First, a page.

Viewpoint: South Sudan has not lived up to the hype

 
Celebrations following South Sudan independence referendum

As South Sudan prepares to celebrate the first anniversary of its independence, blogger PaanLuel Wel discusses whether the world's newest country has lived up to the hopes of a year ago.

There were great celebrations and high expectations when South Sudan finally seceded from the Sudan on 9 July, 2011.

Yet barely a year into South Sudan's much-hyped independence, the country has failed miserably to live up to expectations.

It has been gripped by both external and internal problems that are threatening to tear it apart in its infancy.

Nevertheless, there is hardly any regret among South Sudanese citizens for the overwhelming 98% vote they gave for South Sudan's independence from Khartoum.

South Sudan's independence was greatly welcomed because it not only heralded the end of more than 50 years of bitter conflict between the two Sudans, but also the beginning of political reconciliation among South Sudanese.

It was also expected to offer South Sudanese an opportunity to embark on the path of much-needed economic development and political democratization.

For the many oppressed South Sudanese, it was to be a new era to finally enjoy those economic privileges, democratic rights and civil liberties that they had long been deprived of by Khartoum.

Sadly though, disillusionment, bitterness and uncertainty now reign large and wide across the young country.

Economic free-fall

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The government reneged on its promise of free university education as crippling austerity measures were introduced to save money”

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Two kinds of problems confront the world's newest independent nation: Unresolved issues between Khartoum and Juba, and internal issues surround corruption, insecurity and the failure of leadership among South Sudan's ruling party, the SPLM.

The contested issues between Khartoum and Juba - border demarcations, the contested region of Abyei, the disputes over oil and the accusations of harbouring and supporting each other's rebel groups - have doggedly undermined the socio-economic and political development of South Sudan.

Disputes have led to deadly fighting in the border town of Jau and the disputed oil-rich town of Panthou/Heglig.

The government of South Sudan has done little since independence to diversify the economy and reduce South Sudan's dependency on oil revenues, currently at 98% of the national budget.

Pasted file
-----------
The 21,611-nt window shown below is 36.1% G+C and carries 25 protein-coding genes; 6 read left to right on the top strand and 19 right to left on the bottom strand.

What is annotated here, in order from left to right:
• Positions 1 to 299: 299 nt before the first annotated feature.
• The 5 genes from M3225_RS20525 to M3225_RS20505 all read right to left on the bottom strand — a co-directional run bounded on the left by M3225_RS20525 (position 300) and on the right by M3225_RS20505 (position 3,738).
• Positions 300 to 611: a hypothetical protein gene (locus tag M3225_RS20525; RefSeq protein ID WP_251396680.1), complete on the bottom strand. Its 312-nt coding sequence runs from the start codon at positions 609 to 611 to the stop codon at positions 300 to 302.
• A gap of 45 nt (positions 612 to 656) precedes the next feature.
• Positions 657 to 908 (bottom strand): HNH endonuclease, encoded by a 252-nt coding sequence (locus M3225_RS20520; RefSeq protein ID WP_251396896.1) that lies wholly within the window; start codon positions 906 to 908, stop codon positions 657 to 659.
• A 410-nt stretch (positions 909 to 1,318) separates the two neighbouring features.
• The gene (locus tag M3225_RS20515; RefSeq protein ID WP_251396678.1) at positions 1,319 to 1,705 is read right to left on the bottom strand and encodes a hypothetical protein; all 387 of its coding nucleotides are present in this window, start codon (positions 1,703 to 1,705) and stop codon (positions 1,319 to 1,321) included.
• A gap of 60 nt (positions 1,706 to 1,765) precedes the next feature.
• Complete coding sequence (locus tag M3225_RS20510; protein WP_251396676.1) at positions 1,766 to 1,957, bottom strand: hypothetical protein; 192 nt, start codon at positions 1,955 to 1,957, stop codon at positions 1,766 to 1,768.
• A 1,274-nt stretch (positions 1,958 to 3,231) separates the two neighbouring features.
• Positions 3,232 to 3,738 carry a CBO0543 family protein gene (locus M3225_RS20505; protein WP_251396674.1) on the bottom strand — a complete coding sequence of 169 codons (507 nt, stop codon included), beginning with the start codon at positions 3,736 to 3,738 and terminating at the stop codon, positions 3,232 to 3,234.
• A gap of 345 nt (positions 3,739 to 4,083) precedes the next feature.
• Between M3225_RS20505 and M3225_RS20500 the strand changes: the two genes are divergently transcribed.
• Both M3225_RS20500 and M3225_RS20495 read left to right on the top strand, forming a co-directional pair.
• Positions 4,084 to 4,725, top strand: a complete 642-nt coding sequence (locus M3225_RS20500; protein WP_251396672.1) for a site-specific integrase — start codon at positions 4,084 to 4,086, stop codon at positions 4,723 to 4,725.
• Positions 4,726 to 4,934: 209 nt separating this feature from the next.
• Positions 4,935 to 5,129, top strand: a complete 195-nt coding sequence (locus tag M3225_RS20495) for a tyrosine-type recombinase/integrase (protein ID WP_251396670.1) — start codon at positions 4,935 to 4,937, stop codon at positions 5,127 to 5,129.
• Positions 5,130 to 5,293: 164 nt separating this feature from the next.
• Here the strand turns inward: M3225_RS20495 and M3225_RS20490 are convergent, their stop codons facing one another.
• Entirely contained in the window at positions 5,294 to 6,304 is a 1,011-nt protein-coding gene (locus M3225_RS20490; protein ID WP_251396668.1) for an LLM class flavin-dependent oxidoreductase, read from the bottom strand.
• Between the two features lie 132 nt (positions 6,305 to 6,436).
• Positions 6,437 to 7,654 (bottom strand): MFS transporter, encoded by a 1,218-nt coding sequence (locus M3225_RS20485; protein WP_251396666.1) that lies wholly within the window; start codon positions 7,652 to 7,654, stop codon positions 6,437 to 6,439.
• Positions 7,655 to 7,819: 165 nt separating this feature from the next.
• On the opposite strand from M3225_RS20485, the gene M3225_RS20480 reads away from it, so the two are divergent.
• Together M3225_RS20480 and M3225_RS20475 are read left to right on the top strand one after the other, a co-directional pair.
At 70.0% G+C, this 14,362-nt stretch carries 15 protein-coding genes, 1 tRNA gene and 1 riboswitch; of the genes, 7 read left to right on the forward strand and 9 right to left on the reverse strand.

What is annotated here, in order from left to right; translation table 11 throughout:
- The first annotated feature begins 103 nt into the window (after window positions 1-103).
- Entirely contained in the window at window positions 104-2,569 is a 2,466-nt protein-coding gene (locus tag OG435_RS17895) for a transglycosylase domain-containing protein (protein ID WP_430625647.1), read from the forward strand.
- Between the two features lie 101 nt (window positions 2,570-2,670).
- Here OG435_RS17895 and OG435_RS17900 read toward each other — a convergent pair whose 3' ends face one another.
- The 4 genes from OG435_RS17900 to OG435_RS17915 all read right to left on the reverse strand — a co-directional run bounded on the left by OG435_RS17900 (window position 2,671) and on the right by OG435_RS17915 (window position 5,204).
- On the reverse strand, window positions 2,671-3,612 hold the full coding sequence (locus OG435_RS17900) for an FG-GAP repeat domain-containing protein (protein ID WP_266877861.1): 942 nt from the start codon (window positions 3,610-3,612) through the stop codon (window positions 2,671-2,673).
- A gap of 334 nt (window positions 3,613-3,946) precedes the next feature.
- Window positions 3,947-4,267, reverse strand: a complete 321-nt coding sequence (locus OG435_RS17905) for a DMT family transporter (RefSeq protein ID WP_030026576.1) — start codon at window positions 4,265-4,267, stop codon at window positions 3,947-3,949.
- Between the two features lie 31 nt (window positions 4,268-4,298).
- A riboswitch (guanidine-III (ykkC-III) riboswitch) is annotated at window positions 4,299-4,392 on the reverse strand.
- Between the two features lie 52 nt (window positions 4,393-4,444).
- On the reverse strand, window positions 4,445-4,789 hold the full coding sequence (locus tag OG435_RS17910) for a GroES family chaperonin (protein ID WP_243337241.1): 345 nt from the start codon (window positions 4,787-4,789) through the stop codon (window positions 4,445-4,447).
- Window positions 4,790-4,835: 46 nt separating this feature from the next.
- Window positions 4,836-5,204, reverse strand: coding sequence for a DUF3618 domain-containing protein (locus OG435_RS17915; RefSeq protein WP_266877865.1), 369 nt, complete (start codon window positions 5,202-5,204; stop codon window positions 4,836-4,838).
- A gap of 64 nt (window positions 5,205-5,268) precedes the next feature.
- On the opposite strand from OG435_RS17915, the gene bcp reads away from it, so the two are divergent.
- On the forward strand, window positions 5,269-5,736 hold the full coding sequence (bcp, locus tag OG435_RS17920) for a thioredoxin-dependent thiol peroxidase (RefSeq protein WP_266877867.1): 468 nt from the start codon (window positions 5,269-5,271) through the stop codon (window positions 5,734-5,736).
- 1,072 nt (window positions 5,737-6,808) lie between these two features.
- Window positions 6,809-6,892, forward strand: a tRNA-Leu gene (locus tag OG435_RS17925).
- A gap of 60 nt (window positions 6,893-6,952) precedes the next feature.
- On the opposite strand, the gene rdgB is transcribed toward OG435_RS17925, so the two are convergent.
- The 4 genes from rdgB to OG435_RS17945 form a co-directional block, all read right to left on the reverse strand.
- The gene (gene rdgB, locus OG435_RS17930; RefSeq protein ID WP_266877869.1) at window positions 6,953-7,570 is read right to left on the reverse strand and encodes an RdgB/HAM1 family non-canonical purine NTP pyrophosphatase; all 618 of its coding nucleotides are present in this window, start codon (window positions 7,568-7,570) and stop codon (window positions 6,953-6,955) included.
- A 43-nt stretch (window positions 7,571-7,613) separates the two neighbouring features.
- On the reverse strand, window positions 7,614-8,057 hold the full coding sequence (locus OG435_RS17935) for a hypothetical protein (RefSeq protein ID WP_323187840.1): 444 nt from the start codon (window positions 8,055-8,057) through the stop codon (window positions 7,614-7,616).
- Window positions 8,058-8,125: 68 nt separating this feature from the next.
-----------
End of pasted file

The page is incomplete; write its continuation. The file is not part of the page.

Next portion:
Although South Sudan took with it more than 75% of total oil reserves after separation, it still needs Khartoum's oil facilities and port in order to export it to international markets, yet the two countries have repeatedly failed to agree on transit fees.

South Sudan is now calling for international arbitrations over contested borders while Khartoum is demanding that the agreement must be based on the 2005 peace accord borderline, as opposed to the 1956 borders.

The stalemate over the negotiations, coupled with accusations of oil theft and arbitrary oil diversion by Khartoum, prompted South Sudan to shut down all oil productions, sending the economy into free-fall.

Inflation soared to more than 80% in May.

The government reneged on its promise of free university education as crippling austerity measures were introduced to save money.

Sudan People's Liberation Army soldiers With all the security problems, military spending remains high

Making matters worse, South Sudan failed to get any short-term loans from international partners to shore up its dwindling national reserves.

China, the main buyer of South Sudan's oil, has refused to fund the much-publicised alternative oil pipeline for South Sudan through Kenya.

While the government may not be entirely blamed for all the external problems bedevilling the country, it bears the blame for its internal woes.

Since independence, the SPLM has failed to restore law and order within the country.

Armed rebellions and inter-ethnic violence - fuelled by alleged political marginalization, vote rigging, cattle rustling and land disputes - is widespread across the new nation.

In December 2011, the fighting between the Nuer and the Murle tribes of Jonglei State reportedly killed more than 600 people.

Of the 10 states that make up South Sudan, seven of them are directly involved in either armed rebellions or inter-tribal disputes.

'Global problem child'

Moreover, South Sudan has not lived up to its expectations because of rampant corruption and wanton mismanagement within the government.

In the wake of the loss of oil revenue, the president was compelled to acknowledge that more than $4bn (£2.5bn) has been lost within the past seven years.

The Africa Debate

Tune in to the BBC World Service at 1900 GMT on Friday to listen to The Africa Debate broadcast from Juba - South Sudan: Has independence lived up to your expectations?

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For example, about $200m (£128m) was lost in botched grain contracts and a ministry charged with purchasing government vehicles ended up paying an inflated price of $400,000 (£256,000) per vehicle.

There is a strong perception that top government positions and job promotions are determined by whom you know, not what you know.